The identification of the major triggers involved in causing preferential microtubule polarization towards the VS provided a possible resolution of the long-standing paradox that HTLV-1 infection is almost confined to T cells in vivo, whereas it can infect almost any nucleated mammalian (and some avian) cells in vitro. First, the role of ICAM-1 can explain preferential transmission to LFA-1-positive cells, the great majority of which are T cells. Second, the role of microtubule polarization suggests that HTLV-1 has evolved specific mechanisms to subvert the unusual mobility of the T cell cytoskeleton in order to propagate. This in turn can explain the observation that, whereas HTLV-1 can infect other cell types in vitro such as epithelial cells and fibroblasts [29,57], it is not possible to propagate HTLV-1 in these cell types. That is, HTLV-1 can enter other cell types, but the infected cell is unable to pass the virus on to other cells.
In view of the observed sensitivity of the T cell’s microtubule cytoskeleton to engagement of a range of cell-surface molecules, it is likely that several ligand-receptor interactions contribute to cell-to-cell transmission of HTLV-1 [58,59]. However, the conclusion that ICAM-1 plays a particularly important role is reinforced by the observations that cross-linking of ICAM-1 can increase HTLV-1 protein expression [60], and conversely, HTLV-1 infection upregulates expression of ICAM-1 on the infected cell surface [61,62,63,64].

6. Transfer of viral protein and genome to target cells

Confocal microscopy was used to examine the distribution of HTLV-1 Gag and Env proteins and the HTLV-1 genome in fresh, unstimulated peripheral blood mononuclear cells (PBMCs) isolated directly from HTLV-1-infected individuals [32]. CD4+ or CD8+ T cells isolated from a HAM/TSP patient were allowed to form conjugates with T cells from a healthy uninfected donor for 120 min: in addition to accumulation of Gag p19 staining at the cell-cell junction, there was frequent Gag p19 staining in the cells derived from the uninfected donor [32,35,41]. In addition to Gag protein, HTLV-1 RNA was also transferred from infected cell to uninfected cell [32]. The HTLV-1 Gag p19 was observed to transfer from CD4+ T cells and CD8+ T cells to both CD4+ and CD8+ allogeneic T cells. This process may represent the initial establishment of HTLV-1 infection in a newly infected individual, which involves contact between allogeneic lymphocytes. Polarization of Gag complexes to the cell-cell junction and transfer to the uninfected cell were also observed in conjugates between CD4+ T cells and both B cells and NK cells [32]. The kinetics of HTLV-1 Gag transfer showed a peak intensity between 90 and 210 minutes after initiation of conjugate formation [36]. This kinetics closely resembles the kinetics of the cell-to-cell transfer of HIV-1-Gag recently reported [65]. HTLV-1 transfer is significantly reduced within this time frame either by depolymerization of the cytoskeleton (microtubules or microfilaments) or by inhibition of ERK phosphorylation and CREB activation in the infected donor T-cell [36].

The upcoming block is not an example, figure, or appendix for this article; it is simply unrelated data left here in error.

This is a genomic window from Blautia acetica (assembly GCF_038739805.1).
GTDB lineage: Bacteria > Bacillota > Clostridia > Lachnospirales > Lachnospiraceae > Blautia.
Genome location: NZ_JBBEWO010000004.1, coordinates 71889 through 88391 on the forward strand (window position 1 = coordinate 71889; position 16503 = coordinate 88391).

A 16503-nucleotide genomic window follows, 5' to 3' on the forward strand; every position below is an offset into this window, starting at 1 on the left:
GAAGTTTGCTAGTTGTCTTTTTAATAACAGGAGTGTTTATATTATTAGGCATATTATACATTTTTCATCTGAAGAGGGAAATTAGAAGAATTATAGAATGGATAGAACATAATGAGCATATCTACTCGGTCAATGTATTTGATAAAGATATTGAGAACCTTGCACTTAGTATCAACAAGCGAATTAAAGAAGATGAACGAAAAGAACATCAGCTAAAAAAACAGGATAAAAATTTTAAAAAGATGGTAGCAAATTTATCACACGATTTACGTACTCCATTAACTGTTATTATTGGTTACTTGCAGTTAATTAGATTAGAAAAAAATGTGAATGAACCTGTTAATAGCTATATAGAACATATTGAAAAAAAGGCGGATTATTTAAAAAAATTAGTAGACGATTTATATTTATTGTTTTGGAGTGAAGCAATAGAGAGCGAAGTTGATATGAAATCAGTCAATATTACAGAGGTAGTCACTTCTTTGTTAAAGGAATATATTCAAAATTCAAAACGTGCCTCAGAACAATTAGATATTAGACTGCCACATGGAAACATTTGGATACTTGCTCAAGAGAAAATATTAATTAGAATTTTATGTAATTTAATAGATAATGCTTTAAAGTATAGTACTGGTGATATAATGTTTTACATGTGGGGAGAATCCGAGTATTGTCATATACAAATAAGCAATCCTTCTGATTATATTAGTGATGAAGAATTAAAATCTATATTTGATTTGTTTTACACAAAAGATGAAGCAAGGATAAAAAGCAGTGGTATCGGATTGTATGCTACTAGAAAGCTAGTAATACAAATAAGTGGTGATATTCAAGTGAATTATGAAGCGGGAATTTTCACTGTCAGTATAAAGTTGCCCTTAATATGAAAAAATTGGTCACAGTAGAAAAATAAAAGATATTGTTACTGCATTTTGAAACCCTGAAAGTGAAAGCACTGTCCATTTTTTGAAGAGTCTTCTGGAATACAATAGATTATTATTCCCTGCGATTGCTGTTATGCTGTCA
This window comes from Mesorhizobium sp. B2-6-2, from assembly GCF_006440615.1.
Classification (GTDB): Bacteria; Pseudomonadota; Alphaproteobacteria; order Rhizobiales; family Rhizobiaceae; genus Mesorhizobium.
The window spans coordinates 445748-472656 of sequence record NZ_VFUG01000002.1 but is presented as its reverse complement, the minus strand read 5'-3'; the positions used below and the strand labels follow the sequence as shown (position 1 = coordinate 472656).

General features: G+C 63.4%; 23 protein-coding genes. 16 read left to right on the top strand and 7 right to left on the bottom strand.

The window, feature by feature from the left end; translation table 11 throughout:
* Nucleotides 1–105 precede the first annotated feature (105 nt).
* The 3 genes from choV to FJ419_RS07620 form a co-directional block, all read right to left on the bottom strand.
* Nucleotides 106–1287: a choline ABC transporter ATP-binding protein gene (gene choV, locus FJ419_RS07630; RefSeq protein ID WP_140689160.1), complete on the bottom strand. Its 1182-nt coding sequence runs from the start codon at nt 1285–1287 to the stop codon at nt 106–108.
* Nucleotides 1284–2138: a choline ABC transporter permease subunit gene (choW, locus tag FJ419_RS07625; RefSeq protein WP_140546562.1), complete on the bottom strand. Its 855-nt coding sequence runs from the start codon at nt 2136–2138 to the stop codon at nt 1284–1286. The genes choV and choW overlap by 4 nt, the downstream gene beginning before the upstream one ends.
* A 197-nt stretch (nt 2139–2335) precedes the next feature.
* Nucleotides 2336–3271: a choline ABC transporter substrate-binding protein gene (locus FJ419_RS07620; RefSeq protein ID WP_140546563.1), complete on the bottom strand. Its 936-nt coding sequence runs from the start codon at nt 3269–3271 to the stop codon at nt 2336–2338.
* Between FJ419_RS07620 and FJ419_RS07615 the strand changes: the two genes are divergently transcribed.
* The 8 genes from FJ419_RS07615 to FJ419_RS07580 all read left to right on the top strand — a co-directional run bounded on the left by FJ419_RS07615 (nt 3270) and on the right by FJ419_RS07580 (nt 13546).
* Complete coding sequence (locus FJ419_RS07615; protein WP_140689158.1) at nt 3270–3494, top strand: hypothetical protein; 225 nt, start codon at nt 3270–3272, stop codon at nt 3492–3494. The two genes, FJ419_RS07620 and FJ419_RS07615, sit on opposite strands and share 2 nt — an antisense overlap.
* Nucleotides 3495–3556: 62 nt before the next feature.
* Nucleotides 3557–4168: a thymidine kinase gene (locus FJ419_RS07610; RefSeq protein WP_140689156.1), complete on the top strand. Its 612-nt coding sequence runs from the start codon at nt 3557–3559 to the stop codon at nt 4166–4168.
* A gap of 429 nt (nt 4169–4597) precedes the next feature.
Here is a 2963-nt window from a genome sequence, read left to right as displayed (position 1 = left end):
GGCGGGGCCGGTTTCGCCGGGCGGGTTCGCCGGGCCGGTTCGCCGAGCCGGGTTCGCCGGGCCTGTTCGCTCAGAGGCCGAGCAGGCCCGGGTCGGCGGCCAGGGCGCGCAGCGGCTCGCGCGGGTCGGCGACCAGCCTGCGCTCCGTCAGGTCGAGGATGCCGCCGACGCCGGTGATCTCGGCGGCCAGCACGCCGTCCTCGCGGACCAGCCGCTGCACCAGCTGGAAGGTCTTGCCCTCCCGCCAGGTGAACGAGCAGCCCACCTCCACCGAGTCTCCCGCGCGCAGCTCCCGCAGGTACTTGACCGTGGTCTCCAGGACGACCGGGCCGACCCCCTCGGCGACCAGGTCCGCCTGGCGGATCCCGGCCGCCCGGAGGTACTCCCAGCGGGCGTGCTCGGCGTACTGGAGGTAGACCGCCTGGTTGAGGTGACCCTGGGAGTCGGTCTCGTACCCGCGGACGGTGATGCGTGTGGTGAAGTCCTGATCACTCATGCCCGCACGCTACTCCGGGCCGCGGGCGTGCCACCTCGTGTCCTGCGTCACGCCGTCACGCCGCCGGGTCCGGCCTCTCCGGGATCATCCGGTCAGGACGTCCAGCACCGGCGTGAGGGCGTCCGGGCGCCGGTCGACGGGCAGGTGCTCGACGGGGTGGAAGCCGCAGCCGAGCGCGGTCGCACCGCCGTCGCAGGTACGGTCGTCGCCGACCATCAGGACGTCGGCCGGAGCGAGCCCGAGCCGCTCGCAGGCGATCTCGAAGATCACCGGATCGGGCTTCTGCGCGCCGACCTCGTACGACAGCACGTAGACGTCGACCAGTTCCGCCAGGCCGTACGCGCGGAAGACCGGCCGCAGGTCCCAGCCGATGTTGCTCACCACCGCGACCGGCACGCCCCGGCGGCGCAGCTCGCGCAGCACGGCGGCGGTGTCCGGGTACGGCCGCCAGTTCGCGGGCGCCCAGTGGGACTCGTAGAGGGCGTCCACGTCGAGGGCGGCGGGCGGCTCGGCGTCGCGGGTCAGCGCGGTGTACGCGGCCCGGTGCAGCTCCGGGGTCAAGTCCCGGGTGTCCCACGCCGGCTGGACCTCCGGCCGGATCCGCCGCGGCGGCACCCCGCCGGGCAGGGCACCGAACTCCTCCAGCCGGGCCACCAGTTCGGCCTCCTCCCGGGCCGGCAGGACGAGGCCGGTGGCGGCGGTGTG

7. Role of microtubule cytoskeleton in the cell-to-cell transfer of Gag protein

The microtubule organizing center (MTOC) is typically oriented to the area of cell-to-cell contact in lymphocyte conjugates where it lies immediately adjacent to the accumulation of HTLV-1 Gag protein [32,35,36]. This close apposition of polarized Gag molecules to the MTOC suggested that the microtubule cytoskeleton affected the polarization of Gag. In conjugates formed between infected and uninfected CD4+ T cells, depolymerization of the microtubule network blocked the polarization and transfer of Gag protein [32,35,36]. There is a significant association between MTOC polarization and Gag positivity in conjugates between autologous CD4+ and CD8+ T cells from an infected individual [32].